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Book Review   |    
Allan E. Crandell
Psychiatric Services 2009; doi: 10.1176/appi.ps.60.12.1697
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by Askold Melnyczuk; St. Paul, Minnesota, Graywolf Press, 2008, 253 pages, $16

Dr. Crandell is staff psychiatrist and acting director, Iina' Counseling Services, Indian Health Service, Northern Navajo Medical Center, Shiprock, New Mexico.

In his third novel, author Askold Melnyczuk presents us with the primal themes of love and death as closely entwined as two strands of literary DNA. On one level the reader is presented with the narrator's first-person odyssey to try to understand his father's death. After he declines his father's offered gun, hence rejecting patricide, he then witnesses his father's suicide with the same gun. On another level the reader is invited to consider sex and intimacy cloaked in the "syntax of deceit," as the tale is freighted with a cast of characters from New England to Kiev who are often in surprising relationships with one another, some of them involved in the international sex trade. However, the book remains markedly unsentimental in its treatment of relationships, both familial and intimate.

The book is an explicit critique of the failure of Americans to fully live in the present, as the protagonist's grandmother tells him, "There's a freedom you've never known … [L]iving in the moment without insurance policies or laws nibbling away at you. You people plan for death right from the start." In another passage a character named Kij says, "These things leave a mark. … In the charmed circle of your America people will soon live hundreds of years. … This is the outer dark; here we survive however we can." This 25-year-old American is struggling not only with his father's death but also with the power of history itself and what it means to be a young man in a young country, confronting Europe's formidable history of thousands of years.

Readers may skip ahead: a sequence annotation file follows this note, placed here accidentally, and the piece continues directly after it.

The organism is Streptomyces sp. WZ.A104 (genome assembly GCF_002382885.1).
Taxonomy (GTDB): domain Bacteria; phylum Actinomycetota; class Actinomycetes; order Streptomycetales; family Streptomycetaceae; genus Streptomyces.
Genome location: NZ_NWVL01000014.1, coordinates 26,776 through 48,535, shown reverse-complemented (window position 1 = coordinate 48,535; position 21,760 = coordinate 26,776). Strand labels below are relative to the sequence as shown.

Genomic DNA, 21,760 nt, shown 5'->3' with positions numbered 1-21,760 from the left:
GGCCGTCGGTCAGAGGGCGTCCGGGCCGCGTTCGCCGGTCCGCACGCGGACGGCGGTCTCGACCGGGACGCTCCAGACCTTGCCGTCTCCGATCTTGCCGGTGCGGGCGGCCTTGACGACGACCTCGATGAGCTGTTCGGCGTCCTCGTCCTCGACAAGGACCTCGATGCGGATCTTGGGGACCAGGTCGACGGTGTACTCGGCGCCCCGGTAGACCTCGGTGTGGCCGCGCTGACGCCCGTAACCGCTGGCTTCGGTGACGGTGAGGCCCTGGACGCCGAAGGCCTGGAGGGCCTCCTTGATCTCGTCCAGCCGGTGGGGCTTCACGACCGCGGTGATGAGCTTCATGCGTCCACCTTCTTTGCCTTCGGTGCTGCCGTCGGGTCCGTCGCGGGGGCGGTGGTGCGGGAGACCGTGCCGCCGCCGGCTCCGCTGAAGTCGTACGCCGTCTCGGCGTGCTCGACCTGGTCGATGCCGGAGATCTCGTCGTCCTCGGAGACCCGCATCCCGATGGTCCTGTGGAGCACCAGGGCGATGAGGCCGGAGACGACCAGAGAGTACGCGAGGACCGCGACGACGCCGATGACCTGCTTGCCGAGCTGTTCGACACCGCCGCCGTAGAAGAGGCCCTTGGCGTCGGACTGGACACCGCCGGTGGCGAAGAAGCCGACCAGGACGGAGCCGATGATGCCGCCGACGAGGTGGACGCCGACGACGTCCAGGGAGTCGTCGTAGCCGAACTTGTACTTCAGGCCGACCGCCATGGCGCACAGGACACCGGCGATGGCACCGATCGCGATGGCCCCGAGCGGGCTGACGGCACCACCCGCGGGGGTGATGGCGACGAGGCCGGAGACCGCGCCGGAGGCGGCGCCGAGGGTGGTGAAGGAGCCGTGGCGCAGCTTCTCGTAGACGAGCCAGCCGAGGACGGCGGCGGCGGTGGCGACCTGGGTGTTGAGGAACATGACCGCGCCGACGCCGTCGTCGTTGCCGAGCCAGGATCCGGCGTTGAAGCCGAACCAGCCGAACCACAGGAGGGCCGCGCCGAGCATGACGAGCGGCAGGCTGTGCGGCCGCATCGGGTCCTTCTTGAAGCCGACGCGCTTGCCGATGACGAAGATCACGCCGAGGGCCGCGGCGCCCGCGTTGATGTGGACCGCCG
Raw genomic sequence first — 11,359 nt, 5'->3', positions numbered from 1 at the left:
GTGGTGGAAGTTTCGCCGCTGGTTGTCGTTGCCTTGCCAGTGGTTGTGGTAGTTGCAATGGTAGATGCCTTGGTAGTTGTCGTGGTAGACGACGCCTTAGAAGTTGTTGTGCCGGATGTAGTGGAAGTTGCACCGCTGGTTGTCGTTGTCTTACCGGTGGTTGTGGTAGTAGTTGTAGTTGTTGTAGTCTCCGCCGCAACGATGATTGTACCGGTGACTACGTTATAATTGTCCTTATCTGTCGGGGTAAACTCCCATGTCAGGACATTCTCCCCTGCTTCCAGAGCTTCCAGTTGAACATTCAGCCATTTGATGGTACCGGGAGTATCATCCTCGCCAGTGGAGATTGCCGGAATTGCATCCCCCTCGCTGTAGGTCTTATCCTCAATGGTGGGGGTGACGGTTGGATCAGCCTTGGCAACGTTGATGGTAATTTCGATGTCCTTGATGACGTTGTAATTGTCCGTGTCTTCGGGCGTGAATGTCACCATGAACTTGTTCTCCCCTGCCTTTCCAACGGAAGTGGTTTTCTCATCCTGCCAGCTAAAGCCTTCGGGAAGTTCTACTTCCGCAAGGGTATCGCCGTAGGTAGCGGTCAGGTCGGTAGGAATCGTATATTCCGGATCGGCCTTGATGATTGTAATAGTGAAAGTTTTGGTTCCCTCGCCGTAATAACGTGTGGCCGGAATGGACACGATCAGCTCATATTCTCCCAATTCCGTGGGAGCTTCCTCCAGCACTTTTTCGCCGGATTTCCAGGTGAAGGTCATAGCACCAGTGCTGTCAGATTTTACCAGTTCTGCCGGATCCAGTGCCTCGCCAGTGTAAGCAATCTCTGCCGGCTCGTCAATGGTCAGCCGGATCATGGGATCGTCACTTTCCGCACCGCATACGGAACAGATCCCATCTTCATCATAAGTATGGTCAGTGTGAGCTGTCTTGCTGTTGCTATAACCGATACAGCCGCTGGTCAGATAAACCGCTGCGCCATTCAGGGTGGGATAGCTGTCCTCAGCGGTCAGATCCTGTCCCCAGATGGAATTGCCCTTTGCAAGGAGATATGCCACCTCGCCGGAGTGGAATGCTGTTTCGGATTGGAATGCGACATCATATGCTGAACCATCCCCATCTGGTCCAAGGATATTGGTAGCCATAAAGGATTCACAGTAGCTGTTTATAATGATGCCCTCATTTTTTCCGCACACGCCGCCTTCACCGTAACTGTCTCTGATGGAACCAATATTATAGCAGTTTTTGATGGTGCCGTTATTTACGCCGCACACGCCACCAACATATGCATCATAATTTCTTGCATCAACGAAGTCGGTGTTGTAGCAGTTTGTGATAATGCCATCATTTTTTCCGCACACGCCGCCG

Woven darkly throughout the novel, the central question remains: how to account for the suicide of a loved one, particularly of one's father. Poet Ted Hughes makes a brief allusive appearance, "Two suicides for wives. Quite a record. And me just one dad." The narrator opines, "The children of suicides do not necessarily repeat their father's mistakes. Sometimes they let others do it for them." We often encounter patients who survive as relatives of those who have committed suicide, and this is a novelistic portrayal of the search for meaning and attempted individuation within the penumbra of a completed suicide. Clinicians will find much to ponder in this novel with its several interwoven themes of fraternal betrayal, paternal suicide, and the search for self.

The reviewer reports no competing interests.

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